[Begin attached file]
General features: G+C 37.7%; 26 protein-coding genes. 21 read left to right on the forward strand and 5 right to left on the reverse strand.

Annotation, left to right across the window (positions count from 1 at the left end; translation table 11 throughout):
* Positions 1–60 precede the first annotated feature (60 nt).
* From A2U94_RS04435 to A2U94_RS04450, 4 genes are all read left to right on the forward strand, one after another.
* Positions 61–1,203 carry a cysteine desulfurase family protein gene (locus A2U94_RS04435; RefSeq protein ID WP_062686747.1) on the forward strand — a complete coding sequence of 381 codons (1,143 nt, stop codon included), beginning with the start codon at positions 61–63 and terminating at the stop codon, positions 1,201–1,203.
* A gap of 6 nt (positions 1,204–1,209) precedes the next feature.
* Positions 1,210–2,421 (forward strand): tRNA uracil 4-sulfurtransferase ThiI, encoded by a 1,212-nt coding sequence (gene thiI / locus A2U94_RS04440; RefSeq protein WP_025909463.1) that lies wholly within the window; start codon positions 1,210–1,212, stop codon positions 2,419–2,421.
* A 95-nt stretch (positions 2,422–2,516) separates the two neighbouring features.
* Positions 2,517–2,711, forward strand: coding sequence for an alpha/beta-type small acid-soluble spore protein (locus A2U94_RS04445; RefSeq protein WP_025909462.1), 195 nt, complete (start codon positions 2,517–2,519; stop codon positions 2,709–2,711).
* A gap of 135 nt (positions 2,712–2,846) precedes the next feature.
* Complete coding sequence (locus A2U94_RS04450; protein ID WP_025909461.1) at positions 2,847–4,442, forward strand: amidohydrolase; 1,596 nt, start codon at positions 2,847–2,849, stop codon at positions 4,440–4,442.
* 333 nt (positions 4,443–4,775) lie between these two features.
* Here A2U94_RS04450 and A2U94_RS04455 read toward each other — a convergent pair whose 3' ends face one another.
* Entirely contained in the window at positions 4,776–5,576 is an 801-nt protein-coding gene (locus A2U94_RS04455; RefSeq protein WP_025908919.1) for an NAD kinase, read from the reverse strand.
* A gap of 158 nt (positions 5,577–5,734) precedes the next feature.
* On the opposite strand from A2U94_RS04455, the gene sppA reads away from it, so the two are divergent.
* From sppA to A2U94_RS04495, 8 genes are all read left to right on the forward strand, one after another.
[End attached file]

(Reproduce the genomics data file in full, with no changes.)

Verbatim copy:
General features: G+C 37.7%; 26 protein-coding genes. 21 read left to right on the forward strand and 5 right to left on the reverse strand.

Annotation, left to right across the window (positions count from 1 at the left end; translation table 11 throughout):
* Positions 1–60 precede the first annotated feature (60 nt).
* From A2U94_RS04435 to A2U94_RS04450, 4 genes are all read left to right on the forward strand, one after another.
* Positions 61–1,203 carry a cysteine desulfurase family protein gene (locus A2U94_RS04435; RefSeq protein ID WP_062686747.1) on the forward strand — a complete coding sequence of 381 codons (1,143 nt, stop codon included), beginning with the start codon at positions 61–63 and terminating at the stop codon, positions 1,201–1,203.
* A gap of 6 nt (positions 1,204–1,209) precedes the next feature.
* Positions 1,210–2,421 (forward strand): tRNA uracil 4-sulfurtransferase ThiI, encoded by a 1,212-nt coding sequence (gene thiI / locus A2U94_RS04440; RefSeq protein WP_025909463.1) that lies wholly within the window; start codon positions 1,210–1,212, stop codon positions 2,419–2,421.
* A 95-nt stretch (positions 2,422–2,516) separates the two neighbouring features.
* Positions 2,517–2,711, forward strand: coding sequence for an alpha/beta-type small acid-soluble spore protein (locus A2U94_RS04445; RefSeq protein WP_025909462.1), 195 nt, complete (start codon positions 2,517–2,519; stop codon positions 2,709–2,711).
* A gap of 135 nt (positions 2,712–2,846) precedes the next feature.
* Complete coding sequence (locus A2U94_RS04450; protein ID WP_025909461.1) at positions 2,847–4,442, forward strand: amidohydrolase; 1,596 nt, start codon at positions 2,847–2,849, stop codon at positions 4,440–4,442.
* 333 nt (positions 4,443–4,775) lie between these two features.
* Here A2U94_RS04450 and A2U94_RS04455 read toward each other — a convergent pair whose 3' ends face one another.
* Entirely contained in the window at positions 4,776–5,576 is an 801-nt protein-coding gene (locus A2U94_RS04455; RefSeq protein WP_025908919.1) for an NAD kinase, read from the reverse strand.
* A gap of 158 nt (positions 5,577–5,734) precedes the next feature.
* On the opposite strand from A2U94_RS04455, the gene sppA reads away from it, so the two are divergent.
* From sppA to A2U94_RS04495, 8 genes are all read left to right on the forward strand, one after another.